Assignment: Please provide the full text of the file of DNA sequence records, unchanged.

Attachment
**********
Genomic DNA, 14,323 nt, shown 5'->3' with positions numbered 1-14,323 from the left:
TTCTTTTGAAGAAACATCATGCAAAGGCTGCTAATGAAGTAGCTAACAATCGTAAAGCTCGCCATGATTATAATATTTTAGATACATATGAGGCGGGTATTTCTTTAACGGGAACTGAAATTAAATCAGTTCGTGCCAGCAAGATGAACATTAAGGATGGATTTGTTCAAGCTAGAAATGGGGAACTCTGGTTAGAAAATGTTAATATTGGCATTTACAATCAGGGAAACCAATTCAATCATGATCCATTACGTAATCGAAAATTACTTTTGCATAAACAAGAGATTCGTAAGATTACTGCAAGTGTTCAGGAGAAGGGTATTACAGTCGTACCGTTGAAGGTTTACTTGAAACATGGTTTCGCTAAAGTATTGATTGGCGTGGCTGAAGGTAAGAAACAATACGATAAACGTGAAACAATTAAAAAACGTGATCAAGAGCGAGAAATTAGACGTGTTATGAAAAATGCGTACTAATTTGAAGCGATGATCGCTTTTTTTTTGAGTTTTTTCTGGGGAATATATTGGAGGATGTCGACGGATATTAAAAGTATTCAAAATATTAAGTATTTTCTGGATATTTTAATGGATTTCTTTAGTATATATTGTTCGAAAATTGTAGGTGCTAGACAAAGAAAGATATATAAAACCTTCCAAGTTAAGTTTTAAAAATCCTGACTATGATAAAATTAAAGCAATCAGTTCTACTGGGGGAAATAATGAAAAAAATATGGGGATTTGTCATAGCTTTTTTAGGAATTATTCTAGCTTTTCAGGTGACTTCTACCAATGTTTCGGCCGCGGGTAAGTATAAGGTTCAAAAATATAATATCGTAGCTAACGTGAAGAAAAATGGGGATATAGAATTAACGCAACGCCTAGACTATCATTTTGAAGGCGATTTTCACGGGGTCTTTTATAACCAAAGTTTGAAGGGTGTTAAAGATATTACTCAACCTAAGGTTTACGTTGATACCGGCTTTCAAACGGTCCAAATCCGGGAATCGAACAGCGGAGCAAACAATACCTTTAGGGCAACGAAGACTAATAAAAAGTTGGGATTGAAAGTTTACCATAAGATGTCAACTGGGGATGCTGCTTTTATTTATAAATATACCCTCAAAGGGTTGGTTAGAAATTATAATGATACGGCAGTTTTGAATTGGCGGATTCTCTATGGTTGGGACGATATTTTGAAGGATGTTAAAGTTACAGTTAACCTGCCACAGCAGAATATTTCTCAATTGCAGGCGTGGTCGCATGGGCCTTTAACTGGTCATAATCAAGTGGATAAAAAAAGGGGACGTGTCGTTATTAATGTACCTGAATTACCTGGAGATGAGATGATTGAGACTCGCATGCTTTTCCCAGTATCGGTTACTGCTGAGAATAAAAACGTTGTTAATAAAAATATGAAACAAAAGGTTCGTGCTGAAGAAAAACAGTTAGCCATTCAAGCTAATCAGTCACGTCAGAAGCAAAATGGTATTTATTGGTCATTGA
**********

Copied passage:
Genomic DNA, 14,323 nt, shown 5'->3' with positions numbered 1-14,323 from the left:
TTCTTTTGAAGAAACATCATGCAAAGGCTGCTAATGAAGTAGCTAACAATCGTAAAGCTCGCCATGATTATAATATTTTAGATACATATGAGGCGGGTATTTCTTTAACGGGAACTGAAATTAAATCAGTTCGTGCCAGCAAGATGAACATTAAGGATGGATTTGTTCAAGCTAGAAATGGGGAACTCTGGTTAGAAAATGTTAATATTGGCATTTACAATCAGGGAAACCAATTCAATCATGATCCATTACGTAATCGAAAATTACTTTTGCATAAACAAGAGATTCGTAAGATTACTGCAAGTGTTCAGGAGAAGGGTATTACAGTCGTACCGTTGAAGGTTTACTTGAAACATGGTTTCGCTAAAGTATTGATTGGCGTGGCTGAAGGTAAGAAACAATACGATAAACGTGAAACAATTAAAAAACGTGATCAAGAGCGAGAAATTAGACGTGTTATGAAAAATGCGTACTAATTTGAAGCGATGATCGCTTTTTTTTTGAGTTTTTTCTGGGGAATATATTGGAGGATGTCGACGGATATTAAAAGTATTCAAAATATTAAGTATTTTCTGGATATTTTAATGGATTTCTTTAGTATATATTGTTCGAAAATTGTAGGTGCTAGACAAAGAAAGATATATAAAACCTTCCAAGTTAAGTTTTAAAAATCCTGACTATGATAAAATTAAAGCAATCAGTTCTACTGGGGGAAATAATGAAAAAAATATGGGGATTTGTCATAGCTTTTTTAGGAATTATTCTAGCTTTTCAGGTGACTTCTACCAATGTTTCGGCCGCGGGTAAGTATAAGGTTCAAAAATATAATATCGTAGCTAACGTGAAGAAAAATGGGGATATAGAATTAACGCAACGCCTAGACTATCATTTTGAAGGCGATTTTCACGGGGTCTTTTATAACCAAAGTTTGAAGGGTGTTAAAGATATTACTCAACCTAAGGTTTACGTTGATACCGGCTTTCAAACGGTCCAAATCCGGGAATCGAACAGCGGAGCAAACAATACCTTTAGGGCAACGAAGACTAATAAAAAGTTGGGATTGAAAGTTTACCATAAGATGTCAACTGGGGATGCTGCTTTTATTTATAAATATACCCTCAAAGGGTTGGTTAGAAATTATAATGATACGGCAGTTTTGAATTGGCGGATTCTCTATGGTTGGGACGATATTTTGAAGGATGTTAAAGTTACAGTTAACCTGCCACAGCAGAATATTTCTCAATTGCAGGCGTGGTCGCATGGGCCTTTAACTGGTCATAATCAAGTGGATAAAAAAAGGGGACGTGTCGTTATTAATGTACCTGAATTACCTGGAGATGAGATGATTGAGACTCGCATGCTTTTCCCAGTATCGGTTACTGCTGAGAATAAAAACGTTGTTAATAAAAATATGAAACAAAAGGTTCGTGCTGAAGAAAAACAGTTAGCCATTCAAGCTAATCAGTCACGTCAGAAGCAAAATGGTATTTATTGGTCATTGA